Jude Law Gets All Punchy, In More Ways Than One

DIRECTED BY RICHARD SHEPARD/2014 (U.S. theatrical release)

Dom Hemingway is Dom Hemingway! And don’t you forget it! This loutish, crackling, raucous film makes a blunt point of this from the moment it begins, and pretty much doesn’t let up until the ever lovin’ ending. Dom Hemingway the movie wants you to remember Dom Hemingway the character, dognabbit – even if that’s the only thing you remember about Dom Hemingway! And dare I say it, you will.

So who is this Dom Hemingway, anyway? Other than the most singularly memorable character Jude Law has ever played? The short of it is, he’s a major English cad who fancies himself a lad, but then finds what it is to be someone’s dad. And someone else’s granddad. He’s been in the big house for twelve years, and now he’s finally out. And the moment this former criminal safe-cracker and self important misogynist struts into the open air of freedom, he’s naturally starting trouble. Before long, he’s a former former criminal safe-cracker. But his return to crime isn’t all it’s cracked up to be.

Every time Dom Hemingway opens his self-obsessed mouth, Dickie and everyone else in the quarter kilometer radius is met with a string of f-bombs punctuated with other words.

At least he’s got the undying if also perplexing friendship of his terminally Hunter S. Thompson-wardrobed friend Dickie (a terrific Richard E. Grant), a literally one-handed voice of sanity trying to reason with the nonstop hot air of Dom Hemingway’s wind. Every time Dom Hemingway opens his self-obsessed mouth, Dickie and everyone else in the quarter kilometer radius is met with a string of f-bombs punctuated with other words. No matter the topic, Dom Hemingway’s choice of words is virtually the same – it’s apparent that the man only ever really knows two words, and both of them are the f-word. And prison life didn’t exactly improve this situation.

“You think you can steal from me? From me? From Dom Hemingway?”

Like Dom Hemingway himself, the film wants what it wants, and is never not loud about it. Imagine a less hyper Lock, Stock and Two Smoking Barrels-era Guy Ritchie version of a criminally twisted Will Ferrell Saturday Night Live character, and you start to get the vibe. If lewd humor and over the top characters are funny, then Dom Hemingway is genuinely hilarious. It’s colorful, absurd, rawkish, and ham-fisted. The what’ll-he-do-next factor is quite effectively high for the title character. He doesn’t just hit on a bloodthirsty crime lord’s girlfriend right in front of the guy, he demands her of him. (Demian Bichir is the crime lord, Madaline Diana Ghenea is the girlfriend.) He goes for an angry naked stroll outdoors to blow off steam. He hits people. He wrecks cars. He can’t stop talking about himself. He’s the life of a party that no one wants to be at. And Jude Law nails it to a tee. Spending time with this barely human tinder box of inappropriateness, from this side of the silver screen at any rate, is truly laugh-inducing. Law’s eyes are full of fire, even when the movie decides it’s time to go soft, and reels the fighting fish in for a life lesson or two.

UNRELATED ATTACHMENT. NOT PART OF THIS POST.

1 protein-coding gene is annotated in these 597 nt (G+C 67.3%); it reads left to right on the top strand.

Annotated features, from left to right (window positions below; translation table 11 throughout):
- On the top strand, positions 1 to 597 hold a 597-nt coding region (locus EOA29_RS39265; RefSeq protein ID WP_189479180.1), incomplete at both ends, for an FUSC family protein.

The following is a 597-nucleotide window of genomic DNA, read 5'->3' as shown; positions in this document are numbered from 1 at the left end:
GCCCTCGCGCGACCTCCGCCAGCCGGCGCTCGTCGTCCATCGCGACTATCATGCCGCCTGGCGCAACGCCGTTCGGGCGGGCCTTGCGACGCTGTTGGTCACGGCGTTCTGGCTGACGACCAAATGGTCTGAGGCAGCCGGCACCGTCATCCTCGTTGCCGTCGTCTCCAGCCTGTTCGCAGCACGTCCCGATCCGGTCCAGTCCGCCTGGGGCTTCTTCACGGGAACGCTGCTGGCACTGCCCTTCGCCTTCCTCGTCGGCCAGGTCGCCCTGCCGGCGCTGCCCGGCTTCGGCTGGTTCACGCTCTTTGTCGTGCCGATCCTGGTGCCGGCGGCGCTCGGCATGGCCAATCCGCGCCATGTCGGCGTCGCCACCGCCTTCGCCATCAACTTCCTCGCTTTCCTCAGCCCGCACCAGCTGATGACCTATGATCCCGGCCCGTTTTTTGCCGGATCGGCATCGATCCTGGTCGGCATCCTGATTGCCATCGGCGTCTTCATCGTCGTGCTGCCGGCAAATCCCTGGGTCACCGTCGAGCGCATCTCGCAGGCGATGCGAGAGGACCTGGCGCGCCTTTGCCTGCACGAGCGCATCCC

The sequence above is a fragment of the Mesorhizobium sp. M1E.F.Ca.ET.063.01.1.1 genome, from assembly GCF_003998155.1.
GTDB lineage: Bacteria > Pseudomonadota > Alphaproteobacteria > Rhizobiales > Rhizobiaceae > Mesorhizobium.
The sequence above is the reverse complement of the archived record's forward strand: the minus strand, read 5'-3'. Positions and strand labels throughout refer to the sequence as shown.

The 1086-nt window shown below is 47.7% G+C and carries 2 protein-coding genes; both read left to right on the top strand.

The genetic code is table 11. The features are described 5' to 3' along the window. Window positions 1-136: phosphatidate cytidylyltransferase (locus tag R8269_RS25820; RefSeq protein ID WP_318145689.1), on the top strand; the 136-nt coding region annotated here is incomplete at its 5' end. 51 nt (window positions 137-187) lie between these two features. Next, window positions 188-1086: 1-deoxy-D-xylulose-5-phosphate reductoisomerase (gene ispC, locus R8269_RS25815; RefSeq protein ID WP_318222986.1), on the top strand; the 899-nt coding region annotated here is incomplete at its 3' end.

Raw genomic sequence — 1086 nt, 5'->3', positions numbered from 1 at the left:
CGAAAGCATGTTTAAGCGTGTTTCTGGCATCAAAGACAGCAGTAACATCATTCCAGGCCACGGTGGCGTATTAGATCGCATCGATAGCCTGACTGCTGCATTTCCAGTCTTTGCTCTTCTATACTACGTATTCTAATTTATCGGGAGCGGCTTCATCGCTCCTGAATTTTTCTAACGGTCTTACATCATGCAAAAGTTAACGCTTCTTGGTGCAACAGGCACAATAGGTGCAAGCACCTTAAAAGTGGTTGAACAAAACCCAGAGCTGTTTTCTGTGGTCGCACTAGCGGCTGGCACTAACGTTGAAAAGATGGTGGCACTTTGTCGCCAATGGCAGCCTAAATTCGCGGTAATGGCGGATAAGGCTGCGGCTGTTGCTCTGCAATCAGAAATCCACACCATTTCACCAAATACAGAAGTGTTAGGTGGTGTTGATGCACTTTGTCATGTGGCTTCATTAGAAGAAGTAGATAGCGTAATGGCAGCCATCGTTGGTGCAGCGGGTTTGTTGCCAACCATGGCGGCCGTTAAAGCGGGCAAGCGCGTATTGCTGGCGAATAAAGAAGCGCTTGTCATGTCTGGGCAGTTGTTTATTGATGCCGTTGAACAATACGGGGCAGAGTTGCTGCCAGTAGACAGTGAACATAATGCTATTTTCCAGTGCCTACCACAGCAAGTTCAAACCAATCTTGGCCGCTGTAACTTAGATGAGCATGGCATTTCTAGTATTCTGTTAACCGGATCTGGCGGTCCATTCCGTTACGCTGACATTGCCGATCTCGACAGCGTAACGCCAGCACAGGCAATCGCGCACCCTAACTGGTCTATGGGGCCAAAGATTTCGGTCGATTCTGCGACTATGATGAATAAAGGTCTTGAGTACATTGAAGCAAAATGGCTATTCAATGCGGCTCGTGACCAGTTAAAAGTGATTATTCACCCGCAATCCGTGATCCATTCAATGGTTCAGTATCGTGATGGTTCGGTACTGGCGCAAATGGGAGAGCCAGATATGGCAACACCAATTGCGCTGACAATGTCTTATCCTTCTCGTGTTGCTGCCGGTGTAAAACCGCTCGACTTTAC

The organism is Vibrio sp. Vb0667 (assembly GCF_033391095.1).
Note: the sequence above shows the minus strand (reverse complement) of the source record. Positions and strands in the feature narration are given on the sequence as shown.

And that’s where Dom Hemingway runs out of vigor. As lame as it to have to sit through Ron Burgundy learning a thing or two about sensitivity, and/or life outside his sphere, and/or there’s more to life than his own happiness, Dom Hemingway, for virtue of having been that much more violent and unhinged, is all the more gimpy for it. It’s the point in the film where Dom Hemingway becomes just plain Dom. He realizes that by George, he has a family! And for that, his life has to change for the selflessly better. It’s a virtuous thing, certainly, but quite ineffectual as an emotional coda for the laugh-along misadventures of a chronic misbehaver. If that Will Ferrell SNL sketch I detailed earlier ended with a 7th Heaven moral tag, you might get the idea. But blimey mate, this is simply not that movie. A touching character arc is not the successful hallmark of any good SNL sketch, even the feature-length ones.

But can this man ever truly chill out?

But, no harm no foul – for those okay with an amusingly ridiculous Wolf of Wall Street amount of swearing, and maybe a quarter that much exposed flesh, Dom Hemingway will provide the kind of movie gut punch that you like. You won’t necessarily like all of it, but you’ll have had a good time. Like a bad night out that you only care to remember part of, Dom Hemingway will stick with you. Heck, even in the noticeably slower second half, there’s a solid moment of some of the best movie tension so far this year, capped off with a clever bit worthy of Tarantino. Only, Tarantino would’ve earned the aw-how-touching family realizations that quickly follow.

So it’s not perfect. But like it or not, Dom Hemingway IS Dom Hemingway. And I for one will give it a hand… if it’s only one hand.

Dickie (Richard E. Grant) can’t buff the roughness out of a buff Dom Hemingway (Jude Law).